Epithelioid Sarcoma

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Epithelioid Sarcoma
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    #EpithelioidSarcoma I am a mother to a survivor of this disease. She is 8+ years NED strong. If you would like to talk, then please comment. Every time I hug my only child, I am reminded of how blessed I am. Any of you who are fighting this battle, please know you are in my heart and NEGU. ❤️❤️❤️❤️❤️

    John Polo

    Cancer Warrior: Your Star Will Never Fade

    How do you stand so tall? How do you walk so proud? How do you smile easily? How do you laugh so beautifully? How do you comfort others? How do you shine with such grace? With such class? With such dignity? I used to ask my wife those questions. The ultimate cancer warrior. She fought so hard. So bravely. With a spirit that left the world in awe. And now, I’m asking you. You: the cancer warrior. How do you do it? To say I admired her, well, that would be the ultimate of understatements. To say I admire you, well, that would be of the same. She amazed me. You amaze me. Her spirit. Your spirit. Her grit. Your grit. Her strength. Your strength. Her heart. Your heart. Her fight. Your fight. I was in awe of her. I am in awe of you. But, with that said, I do have a confession to make. I know. She told me. My wife, that is. She told me she was tired… of standing so tall. She told me she was tired…of putting on a brave face. She told me she was tired… of being so strong. So, I know. I know you’re tired… of the battle. The battle you never asked for. I know you’re tired… of the fear. The fear you never thought you would face. I know you’re tired… of the admiration. The admiration you never sought. I know you’re tired, of being “the person with cancer.” I know. So, I say this: When you can, stand tall. When you can, walk proud. When you can, smile easily. When you can, laugh beautifully. When you can, comfort others. When you can, shine with grace, class and dignity. And, when you can’t: don’t. Be vulnerable. Be tired. Be weak. You are a hero. And your star will never fade. We want to hear your story. Become a Mighty contributor here. Getty Images photo via m-gucci

    Lauren Poole

    When People Say I'm 'Too Young to Have Had Cancer'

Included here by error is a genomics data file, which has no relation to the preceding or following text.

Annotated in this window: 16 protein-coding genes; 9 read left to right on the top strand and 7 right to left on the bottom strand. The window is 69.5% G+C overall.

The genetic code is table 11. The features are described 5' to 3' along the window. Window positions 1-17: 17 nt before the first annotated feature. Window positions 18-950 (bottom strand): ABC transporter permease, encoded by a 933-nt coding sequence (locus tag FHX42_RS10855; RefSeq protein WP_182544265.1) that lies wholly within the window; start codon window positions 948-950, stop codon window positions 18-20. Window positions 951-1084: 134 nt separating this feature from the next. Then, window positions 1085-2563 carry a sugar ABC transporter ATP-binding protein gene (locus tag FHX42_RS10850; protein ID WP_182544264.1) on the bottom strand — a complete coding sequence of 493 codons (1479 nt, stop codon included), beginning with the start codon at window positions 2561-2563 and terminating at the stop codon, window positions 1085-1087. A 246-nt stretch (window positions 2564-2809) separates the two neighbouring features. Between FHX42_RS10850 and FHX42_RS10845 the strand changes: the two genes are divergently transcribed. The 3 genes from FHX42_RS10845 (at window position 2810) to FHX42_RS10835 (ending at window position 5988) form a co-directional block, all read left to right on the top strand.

I don’t seem to fit a lot of people’s ideas about cancer. I’m neither a child nor properly an adult yet, I still have all my hair and I didn’t have to have chemo or radiation. My cancer journey started and ended with surgery, mainly because I was diagnosed with an incredibly rare and resistant-to-treatment cancer. Outside of that diagnosis, I’m still 22, and that surprises people. We’re not told much about young people with cancer. The incidence of cancer in children is one in 285, according to the American Cancer Society. Most cases of most cancers are in people who are older; their cells may have had longer to age and mutate. Mine just happened to do so at 22 instead. I’ve been told that the statistical likelihood of me getting the type of cancer I had, at the age I had, is so astronomically small as to be almost statistically impossible. No amount of overly cautious scanning or awareness could have prepared either me or my doctors for what would appear. To give some idea of how rare my cancer is, the largest study — itself a meta-study including all previous studies — had about 500 cases in it. Not 500 in a year, or a decade; 500 total. A bunch of the studies were just about one person. Now six months out from my diagnosis I’ve been told numerous times by numerous people that I’m “too young to have had cancer.” It might seem like a good comment to make, but to me, most people are “too young” to have cancer. Maybe if you’ve lived a hundred years and done everything you want to do, but cancer doesn’t differentiate based on time or experience. In my opinion, hidden behind a comment of me being “too young” is a possible assumption that it “should” have happened to someone older. I will never be glad I had cancer; it’s one of the most difficult and horrifying things that has ever happened to me and will continue to haunt me for the rest of my life. But even though soft tissue sarcomas like my own cancer have an overall survival rate of 45 percent, I’ve learned there’s a better chance — statistically — of overcoming it is as a young adult. So to the people who said I’m “too young to have had cancer”: there is no age threshold beyond which it is acceptable to have cancer. My young age does not mean my cancer is not as impactful or difficult as that of someone who is older. To the next person who offers a comment about my age: I know you don’t mean to, but what you say can invalidate my experience. A better thing to do for me would be to sympathize, to express empathy even though what I am experiencing is so entirely foreign. I’m well aware that what I’ve gone through is beyond unusual, but despite that, I still crave normal, empathic human interaction. Please ask how I am, how my scans went, how university is going, even how my dog is; it makes me feel a bit more human in the midst of an inhumane experience. We want to hear your story. Become a Mighty contributor here. Thinkstock image by AntonioGuillem